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Monastic ‘Centres’ of Law? Some Evidence from Eleventh-Century Rome

Monastic ‘Centres’ of Law? Some Evidence from Eleventh-Century Rome

Paper by Kathleen G. Cushing

Given at the 14th International Congress on Medieval Canon Law, University of Toronto (2012)

 

Cushing discusses her very preliminary research, which is part of a book-project about Monks and Canon Law in Italy. She is attempting to see if medieval monastic communities shared legal sources, and to see if a network of compilers worked together to circulate canon law texts in Italy and further into Europe.

Cushing notes that between 1000 and 1140 canon law undergoes a large transition, with new compilations being formed and more sophistication in these writings. Historians have traditionally focused on the role of bishops in creating these new sources of canon law, but many of these legal collections were actually compiled in monasteries. Cushing notes how important these collections would be, as the monks would find them useful not only in their dealings with other ecclesiastical officials, but also in maintaining their rules and standards of daily life.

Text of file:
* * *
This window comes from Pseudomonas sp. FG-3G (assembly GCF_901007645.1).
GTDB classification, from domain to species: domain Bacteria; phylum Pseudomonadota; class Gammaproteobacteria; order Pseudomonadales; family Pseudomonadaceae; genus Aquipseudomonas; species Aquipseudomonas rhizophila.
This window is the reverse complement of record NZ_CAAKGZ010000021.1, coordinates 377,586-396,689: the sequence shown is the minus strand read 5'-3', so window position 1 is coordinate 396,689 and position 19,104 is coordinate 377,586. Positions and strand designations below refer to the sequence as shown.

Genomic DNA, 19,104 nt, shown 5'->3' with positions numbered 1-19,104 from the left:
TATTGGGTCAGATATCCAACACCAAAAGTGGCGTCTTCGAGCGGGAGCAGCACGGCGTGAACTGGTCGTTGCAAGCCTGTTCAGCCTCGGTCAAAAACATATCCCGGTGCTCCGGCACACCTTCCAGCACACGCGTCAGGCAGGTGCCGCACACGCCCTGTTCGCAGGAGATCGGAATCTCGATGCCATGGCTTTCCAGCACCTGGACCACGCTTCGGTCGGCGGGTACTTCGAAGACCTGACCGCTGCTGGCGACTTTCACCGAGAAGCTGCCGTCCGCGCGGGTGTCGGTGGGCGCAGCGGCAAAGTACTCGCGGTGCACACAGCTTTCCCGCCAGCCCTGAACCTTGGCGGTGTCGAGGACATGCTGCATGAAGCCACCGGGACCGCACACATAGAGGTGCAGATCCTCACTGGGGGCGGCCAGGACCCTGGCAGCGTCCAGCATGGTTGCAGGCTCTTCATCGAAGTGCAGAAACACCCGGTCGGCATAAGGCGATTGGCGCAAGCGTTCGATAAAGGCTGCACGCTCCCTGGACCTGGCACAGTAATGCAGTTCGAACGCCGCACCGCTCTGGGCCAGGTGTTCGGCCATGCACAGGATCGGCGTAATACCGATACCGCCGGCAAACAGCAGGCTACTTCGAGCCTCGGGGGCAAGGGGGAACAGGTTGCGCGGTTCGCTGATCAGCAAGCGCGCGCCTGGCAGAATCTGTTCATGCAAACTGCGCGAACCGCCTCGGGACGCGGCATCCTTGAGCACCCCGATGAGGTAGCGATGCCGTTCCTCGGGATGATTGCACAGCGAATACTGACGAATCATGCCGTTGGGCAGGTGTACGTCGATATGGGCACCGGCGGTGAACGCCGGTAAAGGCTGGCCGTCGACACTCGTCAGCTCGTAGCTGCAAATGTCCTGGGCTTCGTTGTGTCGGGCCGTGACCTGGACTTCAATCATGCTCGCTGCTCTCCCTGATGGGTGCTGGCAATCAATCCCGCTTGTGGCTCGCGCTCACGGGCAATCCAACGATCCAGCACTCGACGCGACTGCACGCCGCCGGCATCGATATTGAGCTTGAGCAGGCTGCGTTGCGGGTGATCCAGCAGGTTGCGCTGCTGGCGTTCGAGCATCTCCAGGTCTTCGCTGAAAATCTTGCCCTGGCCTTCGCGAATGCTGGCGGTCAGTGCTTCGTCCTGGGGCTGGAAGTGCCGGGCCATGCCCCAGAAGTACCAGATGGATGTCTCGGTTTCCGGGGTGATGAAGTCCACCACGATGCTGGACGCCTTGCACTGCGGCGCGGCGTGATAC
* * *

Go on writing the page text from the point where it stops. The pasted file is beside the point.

The latter half of the lecture focuses on a manuscript – Collectio canonum Ashburnhamensis, Florence, Biblioteca Medicea Laurenziana 1554 – which Cushing believes was copied from an original source in Rome. The Collectio Ashburnhamensis includes canons concerning the sacrements and heresy. Cushing comments that “the compiler clearly had direct acess to materials circulating in Rome in the third quarter of the eleventh-century.” The manuscript also contains other Roman references, including a list of Popes, a list of Roman emperors from Octavian to Tiberius III, a Calendar of Roman Saints, and a list of Roman cemeteries and catacombs.

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